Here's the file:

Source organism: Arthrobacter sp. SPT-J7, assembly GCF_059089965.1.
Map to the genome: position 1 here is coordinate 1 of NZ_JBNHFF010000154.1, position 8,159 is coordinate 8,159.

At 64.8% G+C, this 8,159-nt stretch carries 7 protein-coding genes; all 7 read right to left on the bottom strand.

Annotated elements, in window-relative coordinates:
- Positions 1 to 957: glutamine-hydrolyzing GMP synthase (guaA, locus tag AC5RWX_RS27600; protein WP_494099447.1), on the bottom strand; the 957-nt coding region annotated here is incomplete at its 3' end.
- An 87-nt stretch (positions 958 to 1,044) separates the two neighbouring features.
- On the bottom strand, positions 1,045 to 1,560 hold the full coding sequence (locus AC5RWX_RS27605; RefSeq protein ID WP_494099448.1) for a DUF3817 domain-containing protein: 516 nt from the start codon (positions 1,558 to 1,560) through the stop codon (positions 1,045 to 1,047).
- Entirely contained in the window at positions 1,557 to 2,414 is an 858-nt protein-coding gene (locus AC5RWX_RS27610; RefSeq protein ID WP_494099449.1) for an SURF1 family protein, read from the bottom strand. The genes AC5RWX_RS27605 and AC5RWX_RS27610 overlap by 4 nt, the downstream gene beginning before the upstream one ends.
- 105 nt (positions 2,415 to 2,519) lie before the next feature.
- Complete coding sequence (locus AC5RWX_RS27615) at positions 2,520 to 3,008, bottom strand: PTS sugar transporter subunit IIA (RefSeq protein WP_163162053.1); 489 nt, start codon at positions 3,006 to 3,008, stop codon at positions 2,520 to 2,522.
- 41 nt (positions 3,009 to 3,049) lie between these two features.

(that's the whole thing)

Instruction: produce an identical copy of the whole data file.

Source organism: Arthrobacter sp. SPT-J7, assembly GCF_059089965.1.
Map to the genome: position 1 here is coordinate 1 of NZ_JBNHFF010000154.1, position 8,159 is coordinate 8,159.

At 64.8% G+C, this 8,159-nt stretch carries 7 protein-coding genes; all 7 read right to left on the bottom strand.

Annotated elements, in window-relative coordinates:
- Positions 1 to 957: glutamine-hydrolyzing GMP synthase (guaA, locus tag AC5RWX_RS27600; protein WP_494099447.1), on the bottom strand; the 957-nt coding region annotated here is incomplete at its 3' end.
- An 87-nt stretch (positions 958 to 1,044) separates the two neighbouring features.
- On the bottom strand, positions 1,045 to 1,560 hold the full coding sequence (locus AC5RWX_RS27605; RefSeq protein ID WP_494099448.1) for a DUF3817 domain-containing protein: 516 nt from the start codon (positions 1,558 to 1,560) through the stop codon (positions 1,045 to 1,047).
- Entirely contained in the window at positions 1,557 to 2,414 is an 858-nt protein-coding gene (locus AC5RWX_RS27610; RefSeq protein ID WP_494099449.1) for an SURF1 family protein, read from the bottom strand. The genes AC5RWX_RS27605 and AC5RWX_RS27610 overlap by 4 nt, the downstream gene beginning before the upstream one ends.
- 105 nt (positions 2,415 to 2,519) lie before the next feature.
- Complete coding sequence (locus AC5RWX_RS27615) at positions 2,520 to 3,008, bottom strand: PTS sugar transporter subunit IIA (RefSeq protein WP_163162053.1); 489 nt, start codon at positions 3,006 to 3,008, stop codon at positions 2,520 to 2,522.
- 41 nt (positions 3,009 to 3,049) lie between these two features.